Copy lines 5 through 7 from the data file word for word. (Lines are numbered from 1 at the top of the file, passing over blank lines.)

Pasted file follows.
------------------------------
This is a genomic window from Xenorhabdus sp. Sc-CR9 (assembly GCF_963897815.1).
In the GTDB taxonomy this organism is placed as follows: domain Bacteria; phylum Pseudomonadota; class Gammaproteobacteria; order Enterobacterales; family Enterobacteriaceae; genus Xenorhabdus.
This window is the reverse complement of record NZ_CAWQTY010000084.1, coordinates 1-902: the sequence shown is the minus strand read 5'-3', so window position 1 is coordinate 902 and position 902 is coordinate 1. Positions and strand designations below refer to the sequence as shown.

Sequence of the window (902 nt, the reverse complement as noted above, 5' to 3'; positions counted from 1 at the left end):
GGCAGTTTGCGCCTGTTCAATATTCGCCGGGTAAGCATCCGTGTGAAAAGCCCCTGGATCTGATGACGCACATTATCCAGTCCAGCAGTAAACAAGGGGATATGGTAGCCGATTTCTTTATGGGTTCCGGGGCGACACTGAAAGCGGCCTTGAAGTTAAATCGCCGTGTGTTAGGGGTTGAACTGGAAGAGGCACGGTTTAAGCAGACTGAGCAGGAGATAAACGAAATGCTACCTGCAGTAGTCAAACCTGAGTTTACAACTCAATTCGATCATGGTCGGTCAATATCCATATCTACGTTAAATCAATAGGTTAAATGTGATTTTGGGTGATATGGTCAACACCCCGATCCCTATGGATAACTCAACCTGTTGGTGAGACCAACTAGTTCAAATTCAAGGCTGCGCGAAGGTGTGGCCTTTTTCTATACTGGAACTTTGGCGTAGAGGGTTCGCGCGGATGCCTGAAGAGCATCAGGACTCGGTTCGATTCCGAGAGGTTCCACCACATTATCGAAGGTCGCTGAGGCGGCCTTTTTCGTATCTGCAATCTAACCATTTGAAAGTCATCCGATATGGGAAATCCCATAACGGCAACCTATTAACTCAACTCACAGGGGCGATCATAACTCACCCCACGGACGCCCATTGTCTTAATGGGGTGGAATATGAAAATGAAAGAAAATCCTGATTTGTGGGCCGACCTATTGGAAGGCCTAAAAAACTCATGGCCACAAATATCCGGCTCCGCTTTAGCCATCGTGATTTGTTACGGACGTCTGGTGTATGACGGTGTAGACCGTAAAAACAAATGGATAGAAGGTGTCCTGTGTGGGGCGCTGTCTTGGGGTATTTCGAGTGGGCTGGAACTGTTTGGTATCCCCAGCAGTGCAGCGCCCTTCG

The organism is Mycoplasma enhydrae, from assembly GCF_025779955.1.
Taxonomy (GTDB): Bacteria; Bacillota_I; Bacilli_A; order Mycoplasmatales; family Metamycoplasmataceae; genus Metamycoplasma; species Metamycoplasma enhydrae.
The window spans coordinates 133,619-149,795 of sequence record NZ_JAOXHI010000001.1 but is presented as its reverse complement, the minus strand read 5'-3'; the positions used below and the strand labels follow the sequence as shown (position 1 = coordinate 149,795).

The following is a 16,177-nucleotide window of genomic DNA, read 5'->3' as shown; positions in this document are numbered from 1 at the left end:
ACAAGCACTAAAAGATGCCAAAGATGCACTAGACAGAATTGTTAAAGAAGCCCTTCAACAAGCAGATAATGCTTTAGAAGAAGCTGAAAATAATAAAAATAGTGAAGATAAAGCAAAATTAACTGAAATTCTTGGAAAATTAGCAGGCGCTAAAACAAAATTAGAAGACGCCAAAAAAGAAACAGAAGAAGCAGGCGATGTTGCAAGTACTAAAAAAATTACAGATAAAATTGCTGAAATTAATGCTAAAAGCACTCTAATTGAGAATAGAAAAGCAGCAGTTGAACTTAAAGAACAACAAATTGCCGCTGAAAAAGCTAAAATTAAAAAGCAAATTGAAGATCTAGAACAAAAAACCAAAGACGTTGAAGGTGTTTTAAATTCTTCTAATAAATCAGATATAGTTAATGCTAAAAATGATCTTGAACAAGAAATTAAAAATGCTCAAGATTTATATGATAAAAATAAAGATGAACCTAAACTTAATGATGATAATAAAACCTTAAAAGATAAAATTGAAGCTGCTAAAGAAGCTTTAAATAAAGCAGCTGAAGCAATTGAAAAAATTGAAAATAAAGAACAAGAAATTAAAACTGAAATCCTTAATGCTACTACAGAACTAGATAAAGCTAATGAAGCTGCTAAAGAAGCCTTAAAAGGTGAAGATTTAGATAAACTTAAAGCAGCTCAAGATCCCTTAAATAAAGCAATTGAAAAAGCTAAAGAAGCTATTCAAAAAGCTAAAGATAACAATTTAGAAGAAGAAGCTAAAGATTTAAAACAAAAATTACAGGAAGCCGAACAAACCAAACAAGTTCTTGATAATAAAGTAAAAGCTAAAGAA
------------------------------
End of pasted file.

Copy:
GGCAGTTTGCGCCTGTTCAATATTCGCCGGGTAAGCATCCGTGTGAAAAGCCCCTGGATCTGATGACGCACATTATCCAGTCCAGCAGTAAACAAGGGGATATGGTAGCCGATTTCTTTATGGGTTCCGGGGCGACACTGAAAGCGGCCTTGAAGTTAAATCGCCGTGTGTTAGGGGTTGAACTGGAAGAGGCACGGTTTAAGCAGACTGAGCAGGAGATAAACGAAATGCTACCTGCAGTAGTCAAACCTGAGTTTACAACTCAATTCGATCATGGTCGGTCAATATCCATATCTACGTTAAATCAATAGGTTAAATGTGATTTTGGGTGATATGGTCAACACCCCGATCCCTATGGATAACTCAACCTGTTGGTGAGACCAACTAGTTCAAATTCAAGGCTGCGCGAAGGTGTGGCCTTTTTCTATACTGGAACTTTGGCGTAGAGGGTTCGCGCGGATGCCTGAAGAGCATCAGGACTCGGTTCGATTCCGAGAGGTTCCACCACATTATCGAAGGTCGCTGAGGCGGCCTTTTTCGTATCTGCAATCTAACCATTTGAAAGTCATCCGATATGGGAAATCCCATAACGGCAACCTATTAACTCAACTCACAGGGGCGATCATAACTCACCCCACGGACGCCCATTGTCTTAATGGGGTGGAATATGAAAATGAAAGAAAATCCTGATTTGTGGGCCGACCTATTGGAAGGCCTAAAAAACTCATGGCCACAAATATCCGGCTCCGCTTTAGCCATCGTGATTTGTTACGGACGTCTGGTGTATGACGGTGTAGACCGTAAAAACAAATGGATAGAAGGTGTCCTGTGTGGGGCGCTGTCTTGGGGTATTTCGAGTGGGCTGGAACTGTTTGGTATCCCCAGCAGTGCAGCGCCCTTCG

The organism is Mycoplasma enhydrae, from assembly GCF_025779955.1.
Taxonomy (GTDB): Bacteria; Bacillota_I; Bacilli_A; order Mycoplasmatales; family Metamycoplasmataceae; genus Metamycoplasma; species Metamycoplasma enhydrae.